BlackBerry outlines its New Year resolution: Saving its ass with enterprise, BBM focus

Everyone hopes for the new year to be more successful than the previous one, but few will have a more daunting task to achieve that than BlackBerry’s new CEO John Chen.

Which is precisely why Chen has decided to get the ball rolling early, whilst most people in the tech world are still kicking it back at home. In a memo penned for CNBC yesterday, Chen reveals that the beleaguered smartphone maker has no intention of rolling over and dying as many have predicted, and will instead pursue a much revised strategy that he hopes will lead to its revival.

Chen’s focus is on steering BlackBerry to a future driven almost entirely by the enterprise. That’s a smart move, as the enterprise is by far and away the company’s best customer base, with thousands of businesses still using its BlackBerry Enterprise Services. At the same time, the company is likely to scale back on any new consumer sector projects.

Acknowledging, that BlackBerry is “facing challenging circumstances” (understatement of the year perhaps), Chen outlined three areas where the company can redouble its efforts over the next 12 months, namely its Enterprise Services, BlackBerry Messenger and its QNX operating system.

Mobile Device Management

 

The main focus will be BlackBerry’s continued leadership in the field of mobile device management:

“Many in the regulated industries — those with the most stringent security needs — still depend solely on BlackBerry to secure their mobile infrastructure. For governments, BlackBerry cannot just be replaced — we are the only MDM provider to obtain “Authority to Operate” on U.S. Department of Defense (DoD) networks. This means the DoD is only allowed to use BlackBerry. Across the globe, seven out of seven of the G7 governments are also BlackBerry customers.”

Noting that BlackBerry totally dominates the MDM sector, Chen pointed out that it’s corporate customers currently number a not insignificant 80,000. It’s this that Chen wants to grow, and to do so he’s planning to push harder in international markets, leveraging the company’s ties with Foxconn to deliver newer smartphones featuring “iconic design, world-class security, software development and enterprise-mobility management.”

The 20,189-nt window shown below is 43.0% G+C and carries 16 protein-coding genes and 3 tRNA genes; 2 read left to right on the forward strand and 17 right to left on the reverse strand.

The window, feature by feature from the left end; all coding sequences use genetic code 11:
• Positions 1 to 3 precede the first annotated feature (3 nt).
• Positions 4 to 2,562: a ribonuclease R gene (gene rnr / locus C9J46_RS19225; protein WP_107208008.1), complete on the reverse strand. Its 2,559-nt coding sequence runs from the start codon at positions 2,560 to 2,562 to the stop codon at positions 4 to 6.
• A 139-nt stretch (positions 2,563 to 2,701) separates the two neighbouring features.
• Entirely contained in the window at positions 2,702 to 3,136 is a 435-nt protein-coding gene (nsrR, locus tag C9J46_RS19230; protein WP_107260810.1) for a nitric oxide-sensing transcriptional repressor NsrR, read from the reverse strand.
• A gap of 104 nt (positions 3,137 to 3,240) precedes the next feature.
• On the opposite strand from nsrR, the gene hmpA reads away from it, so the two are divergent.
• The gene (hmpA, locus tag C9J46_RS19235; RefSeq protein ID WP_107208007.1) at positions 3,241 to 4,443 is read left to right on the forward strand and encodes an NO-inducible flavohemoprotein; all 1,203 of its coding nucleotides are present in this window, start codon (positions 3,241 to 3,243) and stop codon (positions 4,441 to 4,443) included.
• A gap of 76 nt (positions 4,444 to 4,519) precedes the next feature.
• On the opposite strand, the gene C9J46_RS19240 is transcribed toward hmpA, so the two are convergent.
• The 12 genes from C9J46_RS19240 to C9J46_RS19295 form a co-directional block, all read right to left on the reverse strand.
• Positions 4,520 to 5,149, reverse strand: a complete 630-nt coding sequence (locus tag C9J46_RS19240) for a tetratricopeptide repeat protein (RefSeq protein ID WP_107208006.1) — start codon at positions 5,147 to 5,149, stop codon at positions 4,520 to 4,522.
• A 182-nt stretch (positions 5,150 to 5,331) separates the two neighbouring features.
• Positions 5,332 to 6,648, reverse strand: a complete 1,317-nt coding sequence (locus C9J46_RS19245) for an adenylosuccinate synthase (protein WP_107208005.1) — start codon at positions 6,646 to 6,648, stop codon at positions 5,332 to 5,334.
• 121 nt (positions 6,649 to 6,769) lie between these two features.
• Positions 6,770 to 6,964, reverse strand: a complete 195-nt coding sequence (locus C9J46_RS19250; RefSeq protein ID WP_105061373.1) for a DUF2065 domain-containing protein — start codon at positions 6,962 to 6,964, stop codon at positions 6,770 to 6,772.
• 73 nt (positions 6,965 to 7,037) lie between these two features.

BBM

 

Chen also asserts that the BBM messaging service still has potential to grow, noting that it’s “the most secure mobile-messaging service, and consumers love it, too.” Since BBM was launched on both iOS and Android back in October, more than 40 million new users have signed up for the service, which the company plans to “turn into a revenue stream in the coming years.”

What isn’t clear is how BlackBerry intends to turn BBM into a revenue stream. It might have signed up 40 million users already, but let’s not forget that this is a free messaging app and there are dozens of similar apps already that it’ll be forced to compete with.

QNX

 

The third and final component of Chen’s strategy is QNX, BlackBerry’s real-time operating system. Used in Cisco routers and the foundation of OnStar’s in-car tech, Chen says that QNX is destined to have a bright future as the Internet of Things expands its reach.

“QNX has always been one of our most exciting technologies and it is poised for further growth. Already the dominant machine-to-machine technology of the automotive industry, new capabilities and cloud services are being unveiled at CES in January, and we’re looking toward adjacent verticals for expansion.”

Chen’s post paints BlackBerry in a very optimistic light, but it doesn’t hide the fact that this is still a company displaying all the signs of being in its final death throes. The past two years have seen BB lurch from one disaster to the next, with numerous CEO’s passing through its revolving doors, falling stock prices and flagging sales, causing investors, analysts and consumers alike to lose faith in its hopes of a comeback.

Under Chen’s stewardship, it looks like BlackBerry will at least go down fighting – it’s not about to give up the ghost just yet, but whether Chen has what it takes to reinvent BlackBerry as a mobile device management and embedded systems software company, only time will tell.

About Mike Wheatley

Mike loves to talk about Big Data, the Internet of Things, Hacktivists and hacking, but he also hates Google and can never resist having a quick dig at them should the opportunity arise :) Got a REAL news story or tip? Email Mike@SiliconANGLE.com.